Dubai smugglers! A network of couriers jointly smuggled more than £100 million ($124 million) of ill-gotten cash, vacuum-packed in suitcases, from the UK to Dubai.
Four of the business class-flying smugglers were found guilty on Tuesday as the extent of one of the UK’s largest money laundering scams was revealed. In total, 11 couriers and the ringleader have been convicted.
In less than a year, couriers communicating via a Whatsapp group called Sunshine and Lollipops flew on more than 80 flights carrying cases filled with half-a-million pounds in drug money profits.
“These couriers were important cogs in a large money laundering wheel,” said Ian Truby, senior investigating officer for the National Crime Agency.
“The crime group they belonged to was responsible for smuggling eye-watering amounts of criminal cash out of the UK.”
Couriers were sent on business class flights where they could take advantage of the larger luggage allowance and check-in closer to the departure time.
About £500,000 was crammed into suitcases with coffee granules used to disguise the scent from sniffer dogs.
British police have clamped down on mules travelling between London and Dubai, concerned that criminal cash becomes much harder to trace once it’s taken out of the UK.
Four of the 11 couriers were found guilty on Tuesday – Beatrice Auty, 26, from London; Jonathan Johnson, 55, and Jo Emma Larvin, 44, both from Ripon, North Yorkshire, and Amy Harrison, 27, from Worcester Park in Surrey, – at Isleworth Crown Court.
The network made 83 separate trips between November 2019 and October 2020, overseen by ringleader Abdullah Alfalsi, 47, who was jailed for more than nine years in July last year.
“The laundering of such vast quantities of cash around the globe enables organised criminals and corrupt elites to clean or hide their ill-gotten gains,” said Adrian Searle, the NCA’s Director of the National Economic Crime Centre.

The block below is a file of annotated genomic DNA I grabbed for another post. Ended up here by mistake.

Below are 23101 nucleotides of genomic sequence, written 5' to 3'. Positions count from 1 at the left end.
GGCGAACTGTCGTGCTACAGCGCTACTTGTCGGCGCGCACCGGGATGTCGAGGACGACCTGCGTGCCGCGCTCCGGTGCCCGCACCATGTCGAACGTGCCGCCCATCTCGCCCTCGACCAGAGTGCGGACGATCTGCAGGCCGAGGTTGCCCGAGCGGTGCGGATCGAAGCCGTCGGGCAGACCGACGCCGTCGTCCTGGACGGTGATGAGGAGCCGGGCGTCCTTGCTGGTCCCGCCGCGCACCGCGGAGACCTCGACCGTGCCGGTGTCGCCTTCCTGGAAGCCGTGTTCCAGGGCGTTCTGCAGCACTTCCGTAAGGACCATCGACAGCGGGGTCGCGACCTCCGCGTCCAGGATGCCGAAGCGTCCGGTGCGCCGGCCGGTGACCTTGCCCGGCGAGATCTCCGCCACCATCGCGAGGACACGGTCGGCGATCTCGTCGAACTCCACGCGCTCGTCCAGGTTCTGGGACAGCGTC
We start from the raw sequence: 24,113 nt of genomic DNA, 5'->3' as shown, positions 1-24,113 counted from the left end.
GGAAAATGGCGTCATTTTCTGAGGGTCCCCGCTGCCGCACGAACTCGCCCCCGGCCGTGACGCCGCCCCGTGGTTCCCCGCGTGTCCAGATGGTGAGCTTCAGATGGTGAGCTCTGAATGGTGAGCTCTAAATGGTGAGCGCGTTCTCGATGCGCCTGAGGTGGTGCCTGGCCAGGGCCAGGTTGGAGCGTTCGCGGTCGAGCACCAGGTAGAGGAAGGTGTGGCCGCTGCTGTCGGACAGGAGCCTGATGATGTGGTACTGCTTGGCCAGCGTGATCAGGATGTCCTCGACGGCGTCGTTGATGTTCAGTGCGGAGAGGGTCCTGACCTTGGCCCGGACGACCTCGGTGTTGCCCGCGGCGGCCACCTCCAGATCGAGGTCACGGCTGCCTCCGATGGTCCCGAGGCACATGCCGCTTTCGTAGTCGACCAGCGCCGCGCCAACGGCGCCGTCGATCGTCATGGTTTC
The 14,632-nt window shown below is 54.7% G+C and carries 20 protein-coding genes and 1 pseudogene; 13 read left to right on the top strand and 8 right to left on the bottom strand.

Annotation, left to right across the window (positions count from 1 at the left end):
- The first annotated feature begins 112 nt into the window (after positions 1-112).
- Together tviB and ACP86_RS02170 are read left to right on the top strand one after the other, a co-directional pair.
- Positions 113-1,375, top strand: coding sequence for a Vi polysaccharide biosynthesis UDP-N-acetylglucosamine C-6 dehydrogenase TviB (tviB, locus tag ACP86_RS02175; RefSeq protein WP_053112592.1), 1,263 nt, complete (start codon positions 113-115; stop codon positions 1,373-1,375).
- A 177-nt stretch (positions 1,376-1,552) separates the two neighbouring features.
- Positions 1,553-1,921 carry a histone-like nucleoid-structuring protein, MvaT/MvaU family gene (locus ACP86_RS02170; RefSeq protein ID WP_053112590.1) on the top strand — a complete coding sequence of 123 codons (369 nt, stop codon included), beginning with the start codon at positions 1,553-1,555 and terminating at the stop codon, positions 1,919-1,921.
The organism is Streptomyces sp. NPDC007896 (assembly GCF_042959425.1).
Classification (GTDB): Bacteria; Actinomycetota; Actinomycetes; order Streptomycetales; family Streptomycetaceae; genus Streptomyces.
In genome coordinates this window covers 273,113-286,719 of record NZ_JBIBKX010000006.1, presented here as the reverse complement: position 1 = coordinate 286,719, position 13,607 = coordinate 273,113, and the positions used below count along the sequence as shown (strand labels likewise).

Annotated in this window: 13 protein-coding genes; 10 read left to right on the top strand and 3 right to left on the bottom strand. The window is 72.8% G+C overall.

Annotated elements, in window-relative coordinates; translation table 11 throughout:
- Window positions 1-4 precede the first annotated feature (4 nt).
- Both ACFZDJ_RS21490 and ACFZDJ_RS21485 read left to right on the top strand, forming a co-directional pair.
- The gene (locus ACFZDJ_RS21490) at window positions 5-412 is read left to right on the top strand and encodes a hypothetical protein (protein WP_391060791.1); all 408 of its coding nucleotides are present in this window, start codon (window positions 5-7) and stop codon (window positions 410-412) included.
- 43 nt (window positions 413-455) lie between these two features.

“Cash smugglers typically work on behalf of international controller networks, who move the finances of the international drug trade, people traffickers, fraudsters and other criminal groups, making the source of the money difficult to trace.
“The criminality this enables costs the UK billions every year, causes misery and ruins lives across the world.
“This case demonstrates the continued commitment by the NCA to crackdown on money laundering and close the vulnerabilities being exploited.”
Couriers were paid about £3,000 for each trip.
One courier, Tara Hanlon, who was convicted in June 2021, travelled from Heathrow to Dubai three times in two months, checking in 18 suitcases which contained £6.8 million.
Auty travelled the same route twice in July and August 2020, checking in seven suitcases containing £3.4 million.
She was involved in the logistical arrangements for another 16 trips, helping to pack cash into suitcases and accompanying travelers to Heathrow.
Larvin made two trips to Dubai in August and September 2020; one with Amy Harrison when they took seven cases between them containing £2.2 million and another with her partner Jonathan Johnson, when they took eight suitcases containing £2.8 million.
The network collected cash from criminal groups around the UK, which the NCA believes was the profits of drug dealing.
Cash was vacuum packed and placed into suitcases, typically each containing around £500,000 and weighing about 40kgs.